RØDECaster Duo Review

This is near enough the perfect audio companion for creators and podcasters.

It always seems like a coming of age moment when a creator switches from a simple USB microphone to a full XLR setup. Not only because it means you’re taking things a bit more seriously, but because of all the extra tech that comes with making that audio change.

A great XLR microphone like the Logitech Blue Sona or RODE Procaster is a start, but you can still fall flat without the right audio interface and processing behind it. Now there’s a couple of ways to go about things, you can go simple on the hardware side and worry about processing later, in which case the RODE AI-1 will do the job, or you can push the boat out with this, the all-new RODECaster Duo.

With the same DNA as the RODECaster Pro II, the Duo offers the same things just condensed down into a far smaller frame. Unlike the AI-1 though, this is more than just an XLR interface, the RODECaster Duo is a full audio production suite in a little(ish) black box.

It’s £569/$499 though which is a hefty investment no matter how much it does, so what’s going on inside and is it worth the cash?

simply put

The RØDECaster Duo is the perfect example of how to take a pro grade device and make it work at home too. RØDE has created an XLR audio solution that ticks every box and even adds a few of it’s own boxes to tick too. 

the good bits

All-in-one audio production 
Excellent onboard preamps and processing
SMART pads offer great creative options
Hugely customisable

the not so good bits

Some buttons are feel mushy
RGB control could be more defined

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RØDECaster Duo Audio Interface and Controller


RODE have become a bit of a powerhouse in audio over recent years with a serious push towards that flourishing creator market. We’ve loved their small form factor PodMic and debut headphones so there’s a reputation preceding the arrival of the RODECaster Duo. And while it’s destined for home setups, the Duo brings a definite pro recording studio vibe, it’s faders, dials and buttons as far as the eye can see across the face of this matte black unit.

Compared to it’s older brother the RODECaster Pro II, the back panel brings a more realistic two XLR inputs with four physical faders (down from six on it’s big bro) to control input levels across both those XLR connections and a range of virtual inputs. If you’re using the RODE Wireless GO II or ME you’re able to directly connect to he Duo without dongles and there’s Bluetooth connectivity on offer here too. 

The faceplate of the RODECaster Duo is metal though the faders themselves, have plastic caps, a minor shame for a near £600 device but they do still feel quality with just the right amount of resistance and no noticeable wobble. The control and headphone dials are plastic too, though again feel premium and are firm enough to avoid accidental bumps but textured enough to not be slippery. They’re also both wrapped by an LED ring around the base that fills as the headphone level increases, which is nifty.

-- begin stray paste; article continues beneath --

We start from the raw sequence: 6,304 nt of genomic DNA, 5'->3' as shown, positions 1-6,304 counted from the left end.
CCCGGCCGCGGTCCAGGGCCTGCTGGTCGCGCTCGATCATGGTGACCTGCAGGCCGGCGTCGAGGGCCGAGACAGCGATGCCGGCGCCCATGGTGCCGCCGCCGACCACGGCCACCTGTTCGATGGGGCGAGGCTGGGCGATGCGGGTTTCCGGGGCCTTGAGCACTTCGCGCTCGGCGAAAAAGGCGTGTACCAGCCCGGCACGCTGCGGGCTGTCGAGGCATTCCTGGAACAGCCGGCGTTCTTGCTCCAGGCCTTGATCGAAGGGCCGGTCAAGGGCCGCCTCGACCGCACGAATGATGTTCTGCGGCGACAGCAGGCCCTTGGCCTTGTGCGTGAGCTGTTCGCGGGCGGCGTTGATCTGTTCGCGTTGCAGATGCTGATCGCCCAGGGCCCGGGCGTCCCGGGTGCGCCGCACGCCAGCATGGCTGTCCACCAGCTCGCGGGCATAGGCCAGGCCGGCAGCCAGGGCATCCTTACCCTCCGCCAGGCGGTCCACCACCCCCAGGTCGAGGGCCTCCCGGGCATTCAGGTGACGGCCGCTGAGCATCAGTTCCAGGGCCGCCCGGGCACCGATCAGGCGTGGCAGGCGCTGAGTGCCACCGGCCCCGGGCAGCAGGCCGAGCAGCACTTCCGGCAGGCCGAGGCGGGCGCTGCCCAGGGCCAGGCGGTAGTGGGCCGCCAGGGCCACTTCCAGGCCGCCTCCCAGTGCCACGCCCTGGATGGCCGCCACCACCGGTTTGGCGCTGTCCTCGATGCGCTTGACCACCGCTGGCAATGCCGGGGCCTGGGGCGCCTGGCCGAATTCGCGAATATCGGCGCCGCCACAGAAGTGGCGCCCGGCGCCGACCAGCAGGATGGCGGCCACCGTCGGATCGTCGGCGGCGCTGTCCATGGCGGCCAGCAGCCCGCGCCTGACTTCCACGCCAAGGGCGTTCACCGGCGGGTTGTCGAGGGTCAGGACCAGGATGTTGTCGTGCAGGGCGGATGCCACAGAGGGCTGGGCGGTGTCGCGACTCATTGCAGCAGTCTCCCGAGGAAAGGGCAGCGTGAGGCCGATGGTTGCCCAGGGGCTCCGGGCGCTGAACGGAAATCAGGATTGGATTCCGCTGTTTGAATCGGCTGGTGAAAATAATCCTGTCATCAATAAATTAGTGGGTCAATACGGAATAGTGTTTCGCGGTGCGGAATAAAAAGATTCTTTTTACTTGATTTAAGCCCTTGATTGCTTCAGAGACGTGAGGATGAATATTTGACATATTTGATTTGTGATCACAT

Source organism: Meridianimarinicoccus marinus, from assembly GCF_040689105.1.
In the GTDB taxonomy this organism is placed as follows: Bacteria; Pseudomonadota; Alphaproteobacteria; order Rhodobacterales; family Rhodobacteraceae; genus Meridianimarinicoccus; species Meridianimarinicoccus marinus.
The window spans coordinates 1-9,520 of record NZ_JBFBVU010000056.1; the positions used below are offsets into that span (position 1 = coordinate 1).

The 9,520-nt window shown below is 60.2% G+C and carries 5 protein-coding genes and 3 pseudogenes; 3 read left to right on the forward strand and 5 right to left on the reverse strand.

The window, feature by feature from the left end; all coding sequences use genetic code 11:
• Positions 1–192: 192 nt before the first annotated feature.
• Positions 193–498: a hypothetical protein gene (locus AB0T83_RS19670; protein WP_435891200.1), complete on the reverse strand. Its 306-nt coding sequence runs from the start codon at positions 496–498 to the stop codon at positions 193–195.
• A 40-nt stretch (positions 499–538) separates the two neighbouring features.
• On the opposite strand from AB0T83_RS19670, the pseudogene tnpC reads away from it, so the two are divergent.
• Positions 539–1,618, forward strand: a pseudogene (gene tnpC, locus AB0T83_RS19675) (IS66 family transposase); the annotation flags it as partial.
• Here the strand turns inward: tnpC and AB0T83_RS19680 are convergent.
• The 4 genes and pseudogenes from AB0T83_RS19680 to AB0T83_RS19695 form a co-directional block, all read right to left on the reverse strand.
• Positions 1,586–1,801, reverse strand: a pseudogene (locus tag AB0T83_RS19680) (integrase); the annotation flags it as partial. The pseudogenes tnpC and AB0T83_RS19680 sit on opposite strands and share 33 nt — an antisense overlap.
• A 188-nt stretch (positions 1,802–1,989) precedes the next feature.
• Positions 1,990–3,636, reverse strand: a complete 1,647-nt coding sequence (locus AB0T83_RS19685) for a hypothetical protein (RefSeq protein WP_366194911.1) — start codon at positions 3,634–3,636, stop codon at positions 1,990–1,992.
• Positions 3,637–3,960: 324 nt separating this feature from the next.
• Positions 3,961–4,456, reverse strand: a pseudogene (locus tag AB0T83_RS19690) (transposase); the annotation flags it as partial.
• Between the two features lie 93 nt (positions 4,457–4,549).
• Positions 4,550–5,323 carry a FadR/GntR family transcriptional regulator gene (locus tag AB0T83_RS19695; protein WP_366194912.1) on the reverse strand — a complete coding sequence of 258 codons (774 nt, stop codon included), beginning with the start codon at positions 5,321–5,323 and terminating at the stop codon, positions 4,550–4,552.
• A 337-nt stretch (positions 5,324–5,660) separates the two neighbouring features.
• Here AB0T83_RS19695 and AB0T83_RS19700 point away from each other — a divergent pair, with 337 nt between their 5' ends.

I have to admit though I’m not quite such a fan of the listen and mute buttons below the faders or the selection button above them. The rubber keys feel mushy and wobbly with no obvious tactile feedback on when they’ve properly fired. Slowly pushing them down there seems to be two clicks, but I also managed to trigger them with an angled push or a light tap. Consistency for blind pressing is all I ask.

They’re backed by beautifully bright and saturated RGB, as are the six SMART pads to their right. The brightness and colour of these is all configurable in the UI which is great, though for some reason their brightness in different states is all tied together.

I’d rather have the LED off or nearly off for a mute button when it’s not active and full brightness when it is. Which I can achieve, but only if I then have the SMART pads behave in the same way. But I don’t want that, because their colour is the best way to be reminded what each of them is bound to doing. Tying two sets of buttons together with such wildly different uses feels like  a strange choice to me. This should just be a software thing though, so RODE if you’re reading this, can I have a tweak in a firmware update please?

Nearly everything on the RODECaster Duo can be tinkered with via the 5.5” touchscreen which remains unchanged from the full size RODECaster Pro II. It’s great to see that even in a smaller overall unit RODE hasn’t  tried to trim down here because the screen itself and the experience using it are a delight and sets the RODECaster apart from others like the popular GoXLR.

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The display is beautifully sharp with even small UI elements not picking up rough edges, colours are vibrant and the backlight packs enough punch to stand out even in a bright room. Touches are responsive with what feels like a beefed up haptic feedback engine compared to the Pro II.